In Storytelling, students use computer science to tell fun and interactive stories. Storytelling emphasizes creativity by encouraging club members to tell a unique story each day.
In Friends, students are encouraged to sign up with a friend or make a new friend in the club. Friends emphasizes teamwork by allowing club members to tell the story of how their friendship started and imagine a company together.
In Fashion & Design, students learn how computer science and technology are used in the fashion industry while building fashion-themed programs, like a fashion walk, a stylist tool, and a pattern maker.
In Art, students create animations, interactive artwork, photograph filters, and other exciting, artistic projects.
In Social Media, students create fun social media style applications and games while learning about the computer science concepts that enable these programs to work.
In Sports, students use computer science to simulate extreme sports, make their own fitness gadget commercial, and create commentary for a big sporting event.
In Music & Sound, students use the computer to play musical notes, create a music video, and build an interactive music display while learning how programming is used to create music.
In Game Design, students learn basic video game coding concepts by making different types of games, including racing, platform, launching, and more!
Students create fun and complex animated projects. This is an advanced curriculum, which means it teaches new concepts that are recommended for students who have already participated in at least two other CS First themes.
In this sample activity students animate an ocean wave to create a setting, then tell a story that takes place on the high seas.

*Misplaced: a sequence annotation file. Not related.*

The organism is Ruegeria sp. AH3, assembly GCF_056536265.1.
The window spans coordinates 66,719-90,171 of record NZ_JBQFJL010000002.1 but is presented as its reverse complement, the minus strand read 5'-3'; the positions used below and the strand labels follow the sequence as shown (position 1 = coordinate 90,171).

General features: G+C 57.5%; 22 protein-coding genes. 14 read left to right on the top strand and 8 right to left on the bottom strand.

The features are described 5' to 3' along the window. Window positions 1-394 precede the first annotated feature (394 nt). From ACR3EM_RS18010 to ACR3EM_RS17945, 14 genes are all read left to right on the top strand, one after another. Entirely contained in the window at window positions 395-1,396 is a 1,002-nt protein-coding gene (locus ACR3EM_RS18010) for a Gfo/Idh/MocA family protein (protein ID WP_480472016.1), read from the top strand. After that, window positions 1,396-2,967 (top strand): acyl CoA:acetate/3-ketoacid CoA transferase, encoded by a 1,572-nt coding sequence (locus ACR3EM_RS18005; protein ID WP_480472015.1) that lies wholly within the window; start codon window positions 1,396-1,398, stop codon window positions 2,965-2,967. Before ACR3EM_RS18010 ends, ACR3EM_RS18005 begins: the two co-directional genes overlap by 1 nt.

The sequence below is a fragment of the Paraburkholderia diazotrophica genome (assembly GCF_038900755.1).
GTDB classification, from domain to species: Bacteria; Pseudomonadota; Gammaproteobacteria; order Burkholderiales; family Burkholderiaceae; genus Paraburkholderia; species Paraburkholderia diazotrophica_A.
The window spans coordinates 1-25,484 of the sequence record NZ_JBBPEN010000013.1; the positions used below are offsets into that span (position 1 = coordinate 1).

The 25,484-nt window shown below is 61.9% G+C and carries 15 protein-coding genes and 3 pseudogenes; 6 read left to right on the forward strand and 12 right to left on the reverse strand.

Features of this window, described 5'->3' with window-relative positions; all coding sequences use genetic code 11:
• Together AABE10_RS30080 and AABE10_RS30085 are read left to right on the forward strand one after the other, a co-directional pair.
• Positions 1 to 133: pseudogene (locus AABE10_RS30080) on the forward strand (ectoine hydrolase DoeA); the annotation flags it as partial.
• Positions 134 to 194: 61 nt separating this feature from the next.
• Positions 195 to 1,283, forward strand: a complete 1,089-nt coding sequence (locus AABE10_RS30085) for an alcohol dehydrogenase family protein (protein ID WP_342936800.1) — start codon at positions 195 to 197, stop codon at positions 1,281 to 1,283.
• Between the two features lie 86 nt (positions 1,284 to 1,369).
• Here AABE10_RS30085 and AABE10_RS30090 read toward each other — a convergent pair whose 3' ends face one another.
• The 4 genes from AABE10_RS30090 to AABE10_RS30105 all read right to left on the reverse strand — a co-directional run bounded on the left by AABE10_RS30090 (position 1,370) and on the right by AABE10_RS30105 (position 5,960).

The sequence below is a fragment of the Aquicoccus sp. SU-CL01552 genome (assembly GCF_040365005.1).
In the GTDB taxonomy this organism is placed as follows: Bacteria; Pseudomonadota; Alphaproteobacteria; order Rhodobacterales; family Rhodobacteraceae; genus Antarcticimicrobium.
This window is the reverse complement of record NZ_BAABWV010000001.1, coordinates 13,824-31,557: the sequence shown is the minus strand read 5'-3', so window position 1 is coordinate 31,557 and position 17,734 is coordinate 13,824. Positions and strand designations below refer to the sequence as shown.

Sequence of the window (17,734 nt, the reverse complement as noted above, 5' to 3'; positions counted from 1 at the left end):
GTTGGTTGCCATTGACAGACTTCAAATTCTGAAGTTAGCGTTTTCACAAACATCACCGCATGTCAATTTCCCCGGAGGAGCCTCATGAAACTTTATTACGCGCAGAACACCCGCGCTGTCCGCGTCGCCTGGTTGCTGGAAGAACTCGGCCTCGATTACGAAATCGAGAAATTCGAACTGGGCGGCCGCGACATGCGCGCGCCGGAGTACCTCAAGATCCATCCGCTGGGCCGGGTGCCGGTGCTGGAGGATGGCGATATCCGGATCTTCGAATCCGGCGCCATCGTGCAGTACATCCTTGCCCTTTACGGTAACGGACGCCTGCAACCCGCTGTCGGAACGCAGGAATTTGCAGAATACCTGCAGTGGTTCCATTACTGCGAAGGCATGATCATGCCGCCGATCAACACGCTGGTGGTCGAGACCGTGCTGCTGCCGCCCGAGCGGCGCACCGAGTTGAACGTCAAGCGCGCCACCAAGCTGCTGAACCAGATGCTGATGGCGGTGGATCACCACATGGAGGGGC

In this sample activity students tell a story using the characters from Cartoon Network’s "The Amazing World of Gumball."
Be a designer and programmer – bring the Google logo to life using code.
One way to animate sprites in your logo is to make them move.
In this video, you will program letters to randomly move across the screen.
To start, select a sprite to program.
This example uses the letter “G,” but use any letter you'd like.
Next, set an ending position.
This will return the letter to its original spot after it moves.
Select the “Motion” menu.
Then click, hold, and drag out a “go to” block.
This block moves the sprite to a specific position.
When you drag it out, the values are set to the current position of the sprite.
Add an event to tell the computer when to run this code.
Select events and add a “when flag clicked” block.
If you move the sprite, then click the flag, the sprite moves back to its original position.
Next, program the sprite to move to a random position.
Select the “motion” menu.
Drag out a “go to mouse pointer” block, and place it between the blocks.
Change the value to “random position.”
Click the flag to try it out.
When you click the flag, the sprite goes to a random position, then immediately goes back to the position you set.
This happens so fast, you can’t see it.
To fix this, add a “wait” block from Control between these blocks.
Click the flag a few times to try it out.
Each time you click the flag, the sprite goes to a random spot on the stage, waits, then returns to its original position.
Next, make the sprite repeat this action.
Select control, and add a “repeat 10” block around the code.
The “repeat” block is a type of loop.
It runs the blocks inside 10 times.
Click the flag to try it out.
To speed this up, change the value in the “wait” block to something smaller, like point one.
Tinker with the value in the “repeat” block to change the number of repeats.
Next, program the other letters.
Click, drag, and drop this code onto each of the other sprites.
Before running this program again, replace the “go to” block for each sprite.
This will set each sprite to its own unique ending position.
Click the flag try it.
If any sprites didn’t return to the correct position, drag them to where they should have ended, and replace the “go to” blocks.
Now it’s your turn: Select a sprite.
Add “go to” and “when flag clicked” blocks to set an ending position.
Add “go to random position” and “wait” blocks to move the sprite.
Add a “repeat” block to repeat this action.
Copy this code to the other sprites, and replace the “go to” blocks.
Once you finish these steps, return to this page to select another video.